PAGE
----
Three Clam Recipes Just for the Shuck of It!

“I can teach a chimp how to make linguini and clams.  I can’t teach a chimp to dream about it and think about how great it is.” — Mario Batali

Clams are God’s way of saying “Here, taste the ocean”. Like many shellfish, clams have a hard protective shell to hide their delicate, sweet meat from hungry predators. But I am not deterred.

 

IMG_4484
White clam sauce.

 

I have foraged for clams in the muddy bottom of Shinnecock with my feet and collected half a bushel of Littleneck clams in a couple of hours. Some of the best clams I’ve ever had were from Parsons Seafood in Tuckerton, NJ. The fresh water that drains out of the NJ pine barrens into the bay and creates a great environment for clams to thrive. The Parson’s family has been farming clams for generations and their prices are quite fair.

Littlenecks are the smallest commonly available size of east coast hard shell clam. They’re named after Little Neck Bay on New York’s Long Island, once an important clamming center.  Littlenecks are best for eating on the half-shell (raw) because they are the tenderest and sweetest. They’re also great steamed, roasted or on spaghetti. Cherrystones are named after Cherrystone Creek on Virginia’s eastern shore. They’re a little larger than littlenecks and can be eaten raw, roasted, steamed,  in chowder, or stuffed.

Here are three easy recipes that let you enjoy a taste of the ocean.

Clams Casino- Mystic Island, NJ

clams casino

2 1/2 To 3 – dozen clams
1/2 ts Salt
1/2 ts Pepper
1 lemon
1 c Water
2 Cloves garlic
1/4 c Butter
Squares of bacon

Cook bacon until half way done, remove from saute pan, when cooled cut into 1 inch strips.  In same pan, melt butter, add chopped shallots and the 1/2 tsp Old Bay, sauté for 2 minutes.

Scrub clams well. Place clams in broiler or on grill on shallow aluminum tray. In bottom, place water, garlic, butter, salt and pepper. Cook on high heat until clams open. Layer clams on half shell. Spoon the broth over clams. Squeeze lemon juice over clams. Place bacon squares on each one and broil until bacon is crisp. Serves 8.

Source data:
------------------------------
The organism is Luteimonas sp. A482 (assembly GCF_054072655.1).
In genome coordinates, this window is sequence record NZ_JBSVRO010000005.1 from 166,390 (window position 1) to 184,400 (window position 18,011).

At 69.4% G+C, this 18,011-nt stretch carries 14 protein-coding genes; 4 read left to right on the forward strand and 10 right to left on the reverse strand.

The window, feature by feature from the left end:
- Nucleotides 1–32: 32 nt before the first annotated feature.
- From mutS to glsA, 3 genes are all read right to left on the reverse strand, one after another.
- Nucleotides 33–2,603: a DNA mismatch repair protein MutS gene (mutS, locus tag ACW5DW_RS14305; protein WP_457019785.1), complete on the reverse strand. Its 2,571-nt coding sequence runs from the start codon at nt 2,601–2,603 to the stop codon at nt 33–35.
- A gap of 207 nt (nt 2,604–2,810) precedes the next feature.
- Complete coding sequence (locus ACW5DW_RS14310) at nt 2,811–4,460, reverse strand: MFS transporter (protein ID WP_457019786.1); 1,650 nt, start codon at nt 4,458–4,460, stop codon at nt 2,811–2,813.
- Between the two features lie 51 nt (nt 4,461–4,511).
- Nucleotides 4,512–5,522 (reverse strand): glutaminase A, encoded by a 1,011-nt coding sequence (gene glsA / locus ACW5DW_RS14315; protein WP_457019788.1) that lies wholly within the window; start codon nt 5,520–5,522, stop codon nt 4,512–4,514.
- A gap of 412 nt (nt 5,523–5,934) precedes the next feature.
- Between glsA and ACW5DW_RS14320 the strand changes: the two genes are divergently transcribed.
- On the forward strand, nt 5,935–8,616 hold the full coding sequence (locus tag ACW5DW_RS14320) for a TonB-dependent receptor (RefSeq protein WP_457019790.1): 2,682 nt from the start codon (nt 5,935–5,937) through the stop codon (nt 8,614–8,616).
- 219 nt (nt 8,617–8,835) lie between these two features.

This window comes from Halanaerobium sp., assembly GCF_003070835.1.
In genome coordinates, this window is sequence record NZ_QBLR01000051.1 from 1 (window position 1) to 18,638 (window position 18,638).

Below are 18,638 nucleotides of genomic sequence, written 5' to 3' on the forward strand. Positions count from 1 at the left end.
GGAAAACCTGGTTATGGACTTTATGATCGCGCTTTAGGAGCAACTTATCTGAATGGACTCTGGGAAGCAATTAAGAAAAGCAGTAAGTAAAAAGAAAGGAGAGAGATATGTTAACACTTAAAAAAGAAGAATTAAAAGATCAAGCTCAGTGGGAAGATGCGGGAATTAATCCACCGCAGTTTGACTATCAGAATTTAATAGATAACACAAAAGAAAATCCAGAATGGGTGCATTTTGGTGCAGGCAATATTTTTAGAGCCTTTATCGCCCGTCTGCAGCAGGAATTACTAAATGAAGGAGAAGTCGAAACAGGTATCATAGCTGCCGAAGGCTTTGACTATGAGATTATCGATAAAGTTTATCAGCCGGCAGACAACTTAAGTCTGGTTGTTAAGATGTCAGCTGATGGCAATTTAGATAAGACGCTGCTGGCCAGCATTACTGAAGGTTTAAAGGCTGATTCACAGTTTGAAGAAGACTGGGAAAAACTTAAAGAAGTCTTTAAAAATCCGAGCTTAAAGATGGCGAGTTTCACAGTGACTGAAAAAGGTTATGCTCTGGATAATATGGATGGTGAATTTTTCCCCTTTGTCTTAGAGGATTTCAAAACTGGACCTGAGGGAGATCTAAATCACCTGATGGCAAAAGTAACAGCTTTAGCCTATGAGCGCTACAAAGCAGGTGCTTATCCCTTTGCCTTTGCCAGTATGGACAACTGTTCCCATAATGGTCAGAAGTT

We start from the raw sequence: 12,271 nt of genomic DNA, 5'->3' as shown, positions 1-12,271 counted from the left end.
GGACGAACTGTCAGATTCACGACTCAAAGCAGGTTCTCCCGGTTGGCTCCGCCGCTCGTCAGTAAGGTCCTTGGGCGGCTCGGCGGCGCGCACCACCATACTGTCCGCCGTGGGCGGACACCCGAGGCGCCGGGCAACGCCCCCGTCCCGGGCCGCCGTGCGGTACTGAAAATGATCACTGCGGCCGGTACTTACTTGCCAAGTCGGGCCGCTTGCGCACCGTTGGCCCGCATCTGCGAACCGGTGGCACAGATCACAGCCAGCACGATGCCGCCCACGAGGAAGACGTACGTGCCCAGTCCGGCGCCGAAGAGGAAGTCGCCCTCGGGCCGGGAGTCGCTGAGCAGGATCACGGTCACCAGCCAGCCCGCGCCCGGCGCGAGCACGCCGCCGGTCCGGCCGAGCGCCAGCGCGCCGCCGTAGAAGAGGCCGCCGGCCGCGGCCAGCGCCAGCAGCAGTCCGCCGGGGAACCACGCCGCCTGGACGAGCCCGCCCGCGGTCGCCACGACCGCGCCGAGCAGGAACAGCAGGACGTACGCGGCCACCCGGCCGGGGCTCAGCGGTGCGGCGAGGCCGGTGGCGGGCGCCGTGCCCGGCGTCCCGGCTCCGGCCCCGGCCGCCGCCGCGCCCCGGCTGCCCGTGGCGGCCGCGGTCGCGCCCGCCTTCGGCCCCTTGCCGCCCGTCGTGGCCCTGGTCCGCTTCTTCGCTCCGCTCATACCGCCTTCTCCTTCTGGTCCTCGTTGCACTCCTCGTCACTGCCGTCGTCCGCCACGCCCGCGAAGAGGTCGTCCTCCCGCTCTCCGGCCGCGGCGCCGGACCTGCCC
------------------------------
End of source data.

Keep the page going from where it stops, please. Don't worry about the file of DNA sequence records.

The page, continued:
White Clam Sauce For Linguine Parson’s Clams Tuckerton NJ

clam sauce

1/2 c Olive oil
2 dozen Whole baby clams
3 Garlic cloves, minced
1/2 c Dry white wine
4 ts All-purpose flour
1/4 ts Red pepper flakes
16 oz Minced clams (canned or fresh)
1/4 ts Salt
3 tb Chopped parsley

Drain and reserve juice in the cans of minced and whole baby clams. In medium saucepan heat oil. Add garlic & saute for 2 min. Stir in flour. Add reserved clam juices, wine, red pepper flakes and salt. Bring to boil & simmer for 10 min. Add minced clams, baby clams and parsley. Return to boil, then keep warm while preparing linguine. When linguine is done, pour sauce over top and toss gently and serve.

Coney Island Deep Fried Clams

fried-clams
Coney Island style fried clams.

 

2 cups finely crushed oyster crackers
1/2 teaspoon poultry seasoning
1/4 teaspoon salt
1/4 teaspoon cayenne
1/4 teaspoon garlic powder
1/4 teaspoon ground marjoram
2 eggs
1 1/2 dozen fresh clams, shucked
Vegetable oil for frying

Mix cracker crumbs, poultry seasoning, salt, cayenne, garlic powder and marjoram in large plastic bag; set aside.
Beat eggs slightly in small mixing bowl. Gently stir in clams.
Remove a few clams with a slotted spoon and add to cracker mixture. Shake to coat well. Remove clams from cracker mixture; set aside. Repeat with remaining clams.
Heat 2 to 3 inches of oil in deep-fryer or large saucepan to 375 degrees F (190 degrees C).
Fry a few clams at a time, about 30 seconds, or until golden brown. Drain on paper towels. Serve immediately.

 

clam6
Done!

 

logo steve2JKS 8/26/17

Leave a Reply

Fill in your details below or click an icon to log in:

WordPress.com Logo

You are commenting using your WordPress.com account. Log Out / Change )

Twitter picture

You are commenting using your Twitter account. Log Out / Change )

Facebook photo

You are commenting using your Facebook account. Log Out / Change )

Google+ photo

You are commenting using your Google+ account. Log Out / Change )

Connecting to %s

Powered by WordPress.com.

Up ↑

%d bloggers like this: